Today we look at one of the most interesting poker hands ever broadcast on High Stakes Poker between Barry Greenstein, Peter Eastgate and Tom Dwan. For more expert hand analysis check out PokerStrategy.com’s video section.
Greenstein raises from UTG and since he is a classic TAG at a table full of crazy action junkies, his range will be very tight. His continuation bet in a multi-way pot further strengthens this assumption as a tight player normally doesn’t try and bluff two players.
Dwan realises that it is rather unlikely that Greenstein flopped the full house with TT because Dwan himself has the T in his hand while another T is on the board. So he makes a flop raise trying to represent a very strong hand and apply pressure on Greenstein. The very deep stacks play in Dwan's favour here.
Eastgate will have called pre-flop with nearly any two cards in the blinds due to the great pot odds he's getting. By cold calling the flop raise he signals he has a 2.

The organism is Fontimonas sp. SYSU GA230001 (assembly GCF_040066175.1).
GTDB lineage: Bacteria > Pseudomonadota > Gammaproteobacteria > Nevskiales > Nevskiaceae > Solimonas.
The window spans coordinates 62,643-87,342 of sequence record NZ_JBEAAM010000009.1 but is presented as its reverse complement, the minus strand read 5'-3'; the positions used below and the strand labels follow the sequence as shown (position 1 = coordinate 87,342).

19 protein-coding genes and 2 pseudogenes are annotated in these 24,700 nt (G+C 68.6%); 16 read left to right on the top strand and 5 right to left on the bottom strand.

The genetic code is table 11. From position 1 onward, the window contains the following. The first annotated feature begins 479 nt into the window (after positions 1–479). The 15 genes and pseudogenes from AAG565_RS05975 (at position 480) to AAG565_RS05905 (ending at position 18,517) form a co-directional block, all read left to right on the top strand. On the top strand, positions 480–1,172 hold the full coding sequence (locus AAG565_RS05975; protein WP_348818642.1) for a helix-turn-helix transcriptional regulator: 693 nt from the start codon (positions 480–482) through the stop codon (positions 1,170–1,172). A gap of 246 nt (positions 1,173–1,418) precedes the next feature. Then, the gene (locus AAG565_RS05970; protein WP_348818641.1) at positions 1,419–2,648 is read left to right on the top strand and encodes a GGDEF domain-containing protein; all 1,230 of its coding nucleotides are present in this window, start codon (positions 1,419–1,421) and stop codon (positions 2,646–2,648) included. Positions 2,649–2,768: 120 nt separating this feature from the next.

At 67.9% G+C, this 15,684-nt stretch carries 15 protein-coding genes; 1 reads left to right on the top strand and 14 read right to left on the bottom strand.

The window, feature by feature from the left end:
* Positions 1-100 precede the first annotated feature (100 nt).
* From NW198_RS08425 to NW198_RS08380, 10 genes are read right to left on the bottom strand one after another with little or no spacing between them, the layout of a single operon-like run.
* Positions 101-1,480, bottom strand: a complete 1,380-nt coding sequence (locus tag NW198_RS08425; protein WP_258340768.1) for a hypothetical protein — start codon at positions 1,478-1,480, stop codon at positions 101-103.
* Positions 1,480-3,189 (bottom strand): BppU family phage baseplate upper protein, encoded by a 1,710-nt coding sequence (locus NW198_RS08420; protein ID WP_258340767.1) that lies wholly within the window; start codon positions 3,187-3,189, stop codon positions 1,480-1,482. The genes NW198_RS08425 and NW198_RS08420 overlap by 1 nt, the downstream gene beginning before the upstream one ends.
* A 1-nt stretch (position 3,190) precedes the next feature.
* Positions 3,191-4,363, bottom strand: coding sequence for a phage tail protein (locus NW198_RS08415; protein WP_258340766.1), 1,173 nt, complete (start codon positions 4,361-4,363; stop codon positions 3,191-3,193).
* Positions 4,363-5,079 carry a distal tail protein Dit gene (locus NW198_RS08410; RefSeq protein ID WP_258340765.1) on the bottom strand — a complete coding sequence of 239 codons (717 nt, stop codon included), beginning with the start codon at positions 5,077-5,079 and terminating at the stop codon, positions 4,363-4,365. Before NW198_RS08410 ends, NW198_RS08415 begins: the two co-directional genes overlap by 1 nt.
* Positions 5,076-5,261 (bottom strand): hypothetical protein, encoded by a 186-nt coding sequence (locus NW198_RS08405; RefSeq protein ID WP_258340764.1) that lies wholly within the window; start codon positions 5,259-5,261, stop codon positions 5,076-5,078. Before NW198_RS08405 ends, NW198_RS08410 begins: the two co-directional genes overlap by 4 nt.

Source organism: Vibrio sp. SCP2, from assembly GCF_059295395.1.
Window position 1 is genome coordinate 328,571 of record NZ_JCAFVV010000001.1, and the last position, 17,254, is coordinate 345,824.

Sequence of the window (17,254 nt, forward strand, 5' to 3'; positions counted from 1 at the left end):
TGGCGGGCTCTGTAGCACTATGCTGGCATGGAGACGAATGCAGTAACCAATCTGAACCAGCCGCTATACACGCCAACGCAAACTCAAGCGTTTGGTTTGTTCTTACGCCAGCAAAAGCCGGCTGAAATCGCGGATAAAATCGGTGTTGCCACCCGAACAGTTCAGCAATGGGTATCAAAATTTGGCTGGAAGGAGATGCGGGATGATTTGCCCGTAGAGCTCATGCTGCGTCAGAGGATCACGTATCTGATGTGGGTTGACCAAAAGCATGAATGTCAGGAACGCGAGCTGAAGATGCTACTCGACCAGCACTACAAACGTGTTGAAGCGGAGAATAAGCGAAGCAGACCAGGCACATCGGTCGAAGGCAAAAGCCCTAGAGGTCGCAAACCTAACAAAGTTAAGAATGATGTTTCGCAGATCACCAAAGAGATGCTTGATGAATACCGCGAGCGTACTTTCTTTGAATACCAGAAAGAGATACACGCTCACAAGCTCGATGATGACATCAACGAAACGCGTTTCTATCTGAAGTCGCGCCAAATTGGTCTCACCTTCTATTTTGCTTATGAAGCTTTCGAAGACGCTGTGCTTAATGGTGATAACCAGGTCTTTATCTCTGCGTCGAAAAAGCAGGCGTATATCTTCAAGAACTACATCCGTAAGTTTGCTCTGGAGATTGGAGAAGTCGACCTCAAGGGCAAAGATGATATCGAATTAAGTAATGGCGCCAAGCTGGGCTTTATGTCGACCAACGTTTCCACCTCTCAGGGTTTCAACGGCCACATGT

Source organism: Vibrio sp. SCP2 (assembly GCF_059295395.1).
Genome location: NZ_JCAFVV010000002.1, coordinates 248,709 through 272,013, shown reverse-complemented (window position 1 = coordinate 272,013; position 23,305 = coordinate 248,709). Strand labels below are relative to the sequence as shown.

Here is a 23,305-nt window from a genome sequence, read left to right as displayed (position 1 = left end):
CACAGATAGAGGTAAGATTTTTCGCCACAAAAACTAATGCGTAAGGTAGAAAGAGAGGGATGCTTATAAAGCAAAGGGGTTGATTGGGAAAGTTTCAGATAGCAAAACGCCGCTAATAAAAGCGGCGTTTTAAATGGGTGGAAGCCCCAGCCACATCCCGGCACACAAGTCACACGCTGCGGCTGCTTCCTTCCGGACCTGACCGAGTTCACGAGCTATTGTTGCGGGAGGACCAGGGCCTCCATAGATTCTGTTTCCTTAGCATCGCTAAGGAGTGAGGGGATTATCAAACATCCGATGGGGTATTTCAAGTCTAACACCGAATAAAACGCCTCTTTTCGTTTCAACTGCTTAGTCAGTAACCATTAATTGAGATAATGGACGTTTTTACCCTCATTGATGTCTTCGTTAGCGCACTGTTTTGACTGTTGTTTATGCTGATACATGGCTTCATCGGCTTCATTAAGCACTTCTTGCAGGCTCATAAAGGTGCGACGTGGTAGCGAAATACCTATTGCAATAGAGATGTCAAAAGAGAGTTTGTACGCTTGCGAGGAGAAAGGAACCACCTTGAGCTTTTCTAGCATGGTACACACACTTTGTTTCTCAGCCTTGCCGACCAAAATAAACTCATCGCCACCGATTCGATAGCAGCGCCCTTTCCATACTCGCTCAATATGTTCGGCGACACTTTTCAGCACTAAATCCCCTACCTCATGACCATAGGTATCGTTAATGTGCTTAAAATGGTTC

Dwan takes advantage of the fact that Eastgate knows that Dwan will put him on a very narrow range.
"I know you have it but I'm still going to bet" is what Dwan's action communicates on the turn.
Both Eastgate and Greenstein are too intimidated to call down with their bluff catchers and Dwan wins the hand without a showdown.
Dwan's perfect assessment
The situation is always easier to assess from our position as observers. Even if the hand can be logically explained afterwards, it is a completely different thing to actually play like this at the table. Especially when there is big money on the line and cameras recording our every move.
Most players, even very good ones, probably wouldn't even have recognised the possibility of bluffing Greenstein. They would have played "call flop, call club or ten on the turn, otherwise fold". And almost nobody would have been courageous enough to think about continuing the bluff after Eastgate's cold call on the flop.
This is why Gabe Kaplan was right to say that Dwan had "the weakest hand, but the biggest heart".